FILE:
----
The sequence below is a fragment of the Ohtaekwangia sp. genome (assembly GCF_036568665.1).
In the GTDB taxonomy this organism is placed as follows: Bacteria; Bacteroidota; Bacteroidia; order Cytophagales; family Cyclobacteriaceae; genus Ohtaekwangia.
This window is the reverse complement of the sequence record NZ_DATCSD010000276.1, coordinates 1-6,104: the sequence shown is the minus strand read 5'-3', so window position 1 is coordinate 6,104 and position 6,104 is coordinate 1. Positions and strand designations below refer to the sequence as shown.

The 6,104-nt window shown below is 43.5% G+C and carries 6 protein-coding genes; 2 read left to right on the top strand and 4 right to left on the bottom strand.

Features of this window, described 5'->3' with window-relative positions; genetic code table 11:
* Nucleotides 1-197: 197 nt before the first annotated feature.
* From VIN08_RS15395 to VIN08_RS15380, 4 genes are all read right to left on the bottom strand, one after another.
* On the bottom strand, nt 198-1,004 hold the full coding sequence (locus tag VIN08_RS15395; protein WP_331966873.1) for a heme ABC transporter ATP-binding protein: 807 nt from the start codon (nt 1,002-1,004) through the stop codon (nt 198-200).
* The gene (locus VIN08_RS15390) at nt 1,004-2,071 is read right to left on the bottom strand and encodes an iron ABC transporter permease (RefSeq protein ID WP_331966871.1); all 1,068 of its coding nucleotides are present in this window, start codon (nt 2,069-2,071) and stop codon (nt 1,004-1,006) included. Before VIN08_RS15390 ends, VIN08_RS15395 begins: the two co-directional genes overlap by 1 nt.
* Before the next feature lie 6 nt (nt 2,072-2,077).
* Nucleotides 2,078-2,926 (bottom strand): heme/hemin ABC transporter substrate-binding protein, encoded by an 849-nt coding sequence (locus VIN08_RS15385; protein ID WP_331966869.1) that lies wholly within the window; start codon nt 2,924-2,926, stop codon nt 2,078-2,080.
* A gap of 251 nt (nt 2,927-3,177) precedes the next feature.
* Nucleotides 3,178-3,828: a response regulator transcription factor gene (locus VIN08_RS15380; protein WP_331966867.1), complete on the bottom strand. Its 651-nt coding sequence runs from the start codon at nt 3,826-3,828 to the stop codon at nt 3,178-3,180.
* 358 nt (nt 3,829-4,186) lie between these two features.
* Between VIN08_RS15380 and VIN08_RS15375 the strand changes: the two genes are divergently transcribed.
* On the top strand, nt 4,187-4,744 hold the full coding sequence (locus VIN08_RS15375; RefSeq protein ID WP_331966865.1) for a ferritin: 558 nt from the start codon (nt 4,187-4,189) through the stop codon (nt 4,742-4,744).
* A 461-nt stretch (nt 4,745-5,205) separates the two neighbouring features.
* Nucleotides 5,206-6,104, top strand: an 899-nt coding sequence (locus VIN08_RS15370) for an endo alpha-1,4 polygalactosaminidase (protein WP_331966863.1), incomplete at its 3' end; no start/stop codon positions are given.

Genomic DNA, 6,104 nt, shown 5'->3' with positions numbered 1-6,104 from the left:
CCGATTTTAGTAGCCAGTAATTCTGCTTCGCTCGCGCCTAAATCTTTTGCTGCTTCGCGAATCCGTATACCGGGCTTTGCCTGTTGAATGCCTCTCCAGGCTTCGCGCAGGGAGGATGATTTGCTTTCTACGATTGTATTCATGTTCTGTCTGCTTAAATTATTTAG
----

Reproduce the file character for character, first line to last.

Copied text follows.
The sequence below is a fragment of the Ohtaekwangia sp. genome (assembly GCF_036568665.1).
In the GTDB taxonomy this organism is placed as follows: Bacteria; Bacteroidota; Bacteroidia; order Cytophagales; family Cyclobacteriaceae; genus Ohtaekwangia.
This window is the reverse complement of the sequence record NZ_DATCSD010000276.1, coordinates 1-6,104: the sequence shown is the minus strand read 5'-3', so window position 1 is coordinate 6,104 and position 6,104 is coordinate 1. Positions and strand designations below refer to the sequence as shown.

The 6,104-nt window shown below is 43.5% G+C and carries 6 protein-coding genes; 2 read left to right on the top strand and 4 right to left on the bottom strand.

Features of this window, described 5'->3' with window-relative positions; genetic code table 11:
* Nucleotides 1-197: 197 nt before the first annotated feature.
* From VIN08_RS15395 to VIN08_RS15380, 4 genes are all read right to left on the bottom strand, one after another.
* On the bottom strand, nt 198-1,004 hold the full coding sequence (locus tag VIN08_RS15395; protein WP_331966873.1) for a heme ABC transporter ATP-binding protein: 807 nt from the start codon (nt 1,002-1,004) through the stop codon (nt 198-200).
* The gene (locus VIN08_RS15390) at nt 1,004-2,071 is read right to left on the bottom strand and encodes an iron ABC transporter permease (RefSeq protein ID WP_331966871.1); all 1,068 of its coding nucleotides are present in this window, start codon (nt 2,069-2,071) and stop codon (nt 1,004-1,006) included. Before VIN08_RS15390 ends, VIN08_RS15395 begins: the two co-directional genes overlap by 1 nt.
* Before the next feature lie 6 nt (nt 2,072-2,077).
* Nucleotides 2,078-2,926 (bottom strand): heme/hemin ABC transporter substrate-binding protein, encoded by an 849-nt coding sequence (locus VIN08_RS15385; protein ID WP_331966869.1) that lies wholly within the window; start codon nt 2,924-2,926, stop codon nt 2,078-2,080.
* A gap of 251 nt (nt 2,927-3,177) precedes the next feature.
* Nucleotides 3,178-3,828: a response regulator transcription factor gene (locus VIN08_RS15380; protein WP_331966867.1), complete on the bottom strand. Its 651-nt coding sequence runs from the start codon at nt 3,826-3,828 to the stop codon at nt 3,178-3,180.
* 358 nt (nt 3,829-4,186) lie between these two features.
* Between VIN08_RS15380 and VIN08_RS15375 the strand changes: the two genes are divergently transcribed.
* On the top strand, nt 4,187-4,744 hold the full coding sequence (locus VIN08_RS15375; RefSeq protein ID WP_331966865.1) for a ferritin: 558 nt from the start codon (nt 4,187-4,189) through the stop codon (nt 4,742-4,744).
* A 461-nt stretch (nt 4,745-5,205) separates the two neighbouring features.
* Nucleotides 5,206-6,104, top strand: an 899-nt coding sequence (locus VIN08_RS15370) for an endo alpha-1,4 polygalactosaminidase (protein WP_331966863.1), incomplete at its 3' end; no start/stop codon positions are given.

Genomic DNA, 6,104 nt, shown 5'->3' with positions numbered 1-6,104 from the left:
CCGATTTTAGTAGCCAGTAATTCTGCTTCGCTCGCGCCTAAATCTTTTGCTGCTTCGCGAATCCGTATACCGGGCTTTGCCTGTTGAATGCCTCTCCAGGCTTCGCGCAGGGAGGATGATTTGCTTTCTACGATTGTATTCATGTTCTGTCTGCTTAAATTATTTAG